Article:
“What do I say after I say hello…?”

Whilst it is understood that the content herein will be obvious to tutors already experienced in offering support to students, it is felt that it will be of use to those new to tutoring. The content below does not relate to curricula choice, but as Personal Tutors with a pastoral role.   You are encouraged to take a note of attendance at meetings and, although not obligatory, you may wish to make a record of your meetings.  You can use this  proforma (or in Word format).

Level 2 September

Level 2: September

Initial welcome, Graduate Attributes and co-curriculum development

(to be scheduled in Induction Week centrally by InfoHub Coordinators, or soon thereafter by individual PTs)

A mutual introduction to any new tutees. Setting the scene: ask them about themselves and tell them a little about you. Encourage them to relax, be friendly and easy going and ensure they know PTs are there to help them. Set atmosphere of assistance so they will be happy to come back!

    • What the Personal Tutor System (PTS) is and what it is not.
    • Direct them to Registry Officers or InfoHub staff with general course queries - queries relating to specific courses should be directed to the relevant Course Co-ordinator or Degree Programme Co-ordinator.
    • Reflect on their first year.
    • Reflect about what they wish they had known this time last year – [feed this back to the SPTF so that materials can be enhanced if needed for new students; similarly within the School].
    • Think about their career aspirations and consider whether they have changed. Does this impact their course choices?
    • Orientation – perhaps set tasks to link to meeting topics outlined for October and February. Give them links to online resources for these topics. This will generate student-led input into the subsequent meetings.
    • Use these guidance notes for discussions on co-curricularactivities - what are the involved with; what else could they consider?
    • At this group meeting, talk generally about problems that they may be facing and encourage them to make individual appointments with you if they feel it is necessary.
    • At individual appointments you can discuss particular circumstances – resits, learning strategies, signpost services etc.  Explore ways in which they might tackle their problems – ask the student to reflect on their experience/failure/disappointment and then it should become more obvious where they can be referred to for additional support.
    • Have they checked their student portal – if anything is flagging up, then they can come and see their PT individually.
    • Feedback logs on MyAberdeen –encourage them to complete feedback and share with PTs at later meetings if relevant.
    • Highlight how to contact you – what your office hours are, how to contact you, and what the response time will be – recommended 3 day turn around on email contact (see FAQs).

Graduate Attributes

Suggested questions to explore with returning students:                                 

    • Which of the Aberdeen Graduate Attributes seemed most relevant to you in your Year 1 curriculum and/or co-curriculum?  Why?  Can you give examples?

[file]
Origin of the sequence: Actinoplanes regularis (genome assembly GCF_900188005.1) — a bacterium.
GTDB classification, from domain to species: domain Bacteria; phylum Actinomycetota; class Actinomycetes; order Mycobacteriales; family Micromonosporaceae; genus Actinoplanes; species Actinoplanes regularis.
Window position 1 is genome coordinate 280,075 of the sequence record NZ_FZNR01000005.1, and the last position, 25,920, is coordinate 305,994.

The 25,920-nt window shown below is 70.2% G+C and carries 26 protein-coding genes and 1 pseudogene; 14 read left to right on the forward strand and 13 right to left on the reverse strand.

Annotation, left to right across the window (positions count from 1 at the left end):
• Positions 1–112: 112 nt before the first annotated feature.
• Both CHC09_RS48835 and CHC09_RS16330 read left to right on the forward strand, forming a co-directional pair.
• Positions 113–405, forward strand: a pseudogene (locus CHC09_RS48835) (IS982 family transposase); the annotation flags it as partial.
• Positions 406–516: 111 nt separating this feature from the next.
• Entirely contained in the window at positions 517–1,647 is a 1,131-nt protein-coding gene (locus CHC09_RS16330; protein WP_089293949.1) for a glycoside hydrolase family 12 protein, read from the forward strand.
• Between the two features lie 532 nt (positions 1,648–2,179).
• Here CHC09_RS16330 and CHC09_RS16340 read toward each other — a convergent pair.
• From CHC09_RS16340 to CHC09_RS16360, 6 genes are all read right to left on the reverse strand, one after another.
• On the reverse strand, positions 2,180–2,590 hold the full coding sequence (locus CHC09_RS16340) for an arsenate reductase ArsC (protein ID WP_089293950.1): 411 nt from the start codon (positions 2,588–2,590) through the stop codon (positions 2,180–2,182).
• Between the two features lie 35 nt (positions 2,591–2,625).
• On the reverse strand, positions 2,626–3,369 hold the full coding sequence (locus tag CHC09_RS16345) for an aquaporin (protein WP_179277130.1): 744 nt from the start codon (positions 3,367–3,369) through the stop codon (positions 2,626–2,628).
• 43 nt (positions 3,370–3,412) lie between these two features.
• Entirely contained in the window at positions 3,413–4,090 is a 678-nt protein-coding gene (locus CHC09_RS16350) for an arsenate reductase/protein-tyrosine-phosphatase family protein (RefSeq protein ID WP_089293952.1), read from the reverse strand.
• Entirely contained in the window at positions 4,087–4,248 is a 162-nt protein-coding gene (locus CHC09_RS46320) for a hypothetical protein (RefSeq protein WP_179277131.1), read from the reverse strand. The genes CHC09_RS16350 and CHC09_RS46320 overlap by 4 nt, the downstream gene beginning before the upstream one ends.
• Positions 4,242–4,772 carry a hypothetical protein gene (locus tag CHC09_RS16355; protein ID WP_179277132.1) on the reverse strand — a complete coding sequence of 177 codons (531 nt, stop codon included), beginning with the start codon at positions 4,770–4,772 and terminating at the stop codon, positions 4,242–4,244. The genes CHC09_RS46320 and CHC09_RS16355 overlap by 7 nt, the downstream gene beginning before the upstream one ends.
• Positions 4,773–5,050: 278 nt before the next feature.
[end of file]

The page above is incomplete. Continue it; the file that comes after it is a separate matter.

• With a thought for the future, which of the Aberdeen Graduate Attributes do you think you might seek to develop or enhance during Year 2 at the university?
Level 2 January

Level 2 - January Meeting

Focus on exam reflection and feedback.  Any relevant school deadlines.

Suggested questions for group reflection on exam preparation:

  • How did you go about preparing for your exams? When did you start? Was this early enough, do you think?
  • Did you sit with your lecture notes and read and re-read them over and over again?  This ‘passive’ learning activity is generally shown to be unproductive.
  • Did you do any active learning, reconstructing the material into a different form when revising? This is generally shown to promote greater understanding and deeper learning.
  • Did you test yourself: use online tests/quizzes, brainstorm with friends, use quizzes in textbooks etc.?  These, too, are active learning activities.
  • Did you access past exam papers (through the Library database) and practise timed answers?  The Library has an online guide for students on accessing past exam papers: http://www.abdn.ac.uk/library/documents/guides/dbs/qgdbs007.pdf

Suggested questions for group reflection on the exams:

  • How was your time management?
  • Do you think you allowed yourself time to read through the instructions and the questions on the paper thoroughly?
  • Did you struggle in the exam to show what you know while still answering the question?
  • Did you move beyond just reciting your notes?
  • Were there parts of the exams that you found easy?  Which bits were difficult? Why was this?
  • How can you improve in the areas you found tricky? (e.g.: Did you find essays more difficult than Multiple Choice Questions (MCQs)?)

Some questions to consider on receiving the exam results:

  • Are your results as you expected?
  • Are your results as good as you had hoped for?
  • Do you think your results are a fair reflection of the effort you put in?
  • What techniques did you use?
  • How do you think you could improve?

What can I do to improve?

Feedback and feedback logs

Level 2 March

Exam reflection and feedback resources

March meeting:

You could start by asking students to complete the ISS/NSS student surveys which are advertised now - incentives may apply!

Focus on assessments, honours entry and self-reflection of progress with Graduate Attributes

Suggested questions to explore:

  • How do you think you have progressed and developed during this academic year? 
  • What challenges have you faced or overcome?
  • Can you give examples to evidence this?

They could also be directed to the Bringing Graduate Attributes to Life website.